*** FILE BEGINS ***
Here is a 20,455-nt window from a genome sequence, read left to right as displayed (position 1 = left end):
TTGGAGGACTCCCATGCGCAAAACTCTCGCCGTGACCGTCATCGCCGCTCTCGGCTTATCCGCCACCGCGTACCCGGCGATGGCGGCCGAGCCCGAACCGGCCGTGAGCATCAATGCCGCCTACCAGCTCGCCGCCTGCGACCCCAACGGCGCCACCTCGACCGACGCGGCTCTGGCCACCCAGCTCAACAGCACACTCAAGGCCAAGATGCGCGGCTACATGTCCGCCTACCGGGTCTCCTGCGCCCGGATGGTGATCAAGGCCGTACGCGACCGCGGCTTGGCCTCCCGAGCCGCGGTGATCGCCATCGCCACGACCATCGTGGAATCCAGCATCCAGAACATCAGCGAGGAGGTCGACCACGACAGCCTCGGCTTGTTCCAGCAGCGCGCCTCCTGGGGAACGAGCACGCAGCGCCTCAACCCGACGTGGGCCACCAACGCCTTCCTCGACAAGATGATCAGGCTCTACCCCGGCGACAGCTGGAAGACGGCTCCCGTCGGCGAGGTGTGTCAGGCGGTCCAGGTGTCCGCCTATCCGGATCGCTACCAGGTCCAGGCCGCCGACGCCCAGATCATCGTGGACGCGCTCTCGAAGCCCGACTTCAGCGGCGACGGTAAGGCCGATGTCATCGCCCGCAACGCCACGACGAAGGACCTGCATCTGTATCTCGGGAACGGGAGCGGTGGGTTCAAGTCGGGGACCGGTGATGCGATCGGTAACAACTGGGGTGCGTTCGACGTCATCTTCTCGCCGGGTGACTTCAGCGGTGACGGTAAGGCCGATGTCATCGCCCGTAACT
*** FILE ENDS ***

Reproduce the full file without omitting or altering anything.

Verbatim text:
Here is a 20,455-nt window from a genome sequence, read left to right as displayed (position 1 = left end):
TTGGAGGACTCCCATGCGCAAAACTCTCGCCGTGACCGTCATCGCCGCTCTCGGCTTATCCGCCACCGCGTACCCGGCGATGGCGGCCGAGCCCGAACCGGCCGTGAGCATCAATGCCGCCTACCAGCTCGCCGCCTGCGACCCCAACGGCGCCACCTCGACCGACGCGGCTCTGGCCACCCAGCTCAACAGCACACTCAAGGCCAAGATGCGCGGCTACATGTCCGCCTACCGGGTCTCCTGCGCCCGGATGGTGATCAAGGCCGTACGCGACCGCGGCTTGGCCTCCCGAGCCGCGGTGATCGCCATCGCCACGACCATCGTGGAATCCAGCATCCAGAACATCAGCGAGGAGGTCGACCACGACAGCCTCGGCTTGTTCCAGCAGCGCGCCTCCTGGGGAACGAGCACGCAGCGCCTCAACCCGACGTGGGCCACCAACGCCTTCCTCGACAAGATGATCAGGCTCTACCCCGGCGACAGCTGGAAGACGGCTCCCGTCGGCGAGGTGTGTCAGGCGGTCCAGGTGTCCGCCTATCCGGATCGCTACCAGGTCCAGGCCGCCGACGCCCAGATCATCGTGGACGCGCTCTCGAAGCCCGACTTCAGCGGCGACGGTAAGGCCGATGTCATCGCCCGCAACGCCACGACGAAGGACCTGCATCTGTATCTCGGGAACGGGAGCGGTGGGTTCAAGTCGGGGACCGGTGATGCGATCGGTAACAACTGGGGTGCGTTCGACGTCATCTTCTCGCCGGGTGACTTCAGCGGTGACGGTAAGGCCGATGTCATCGCCCGTAACT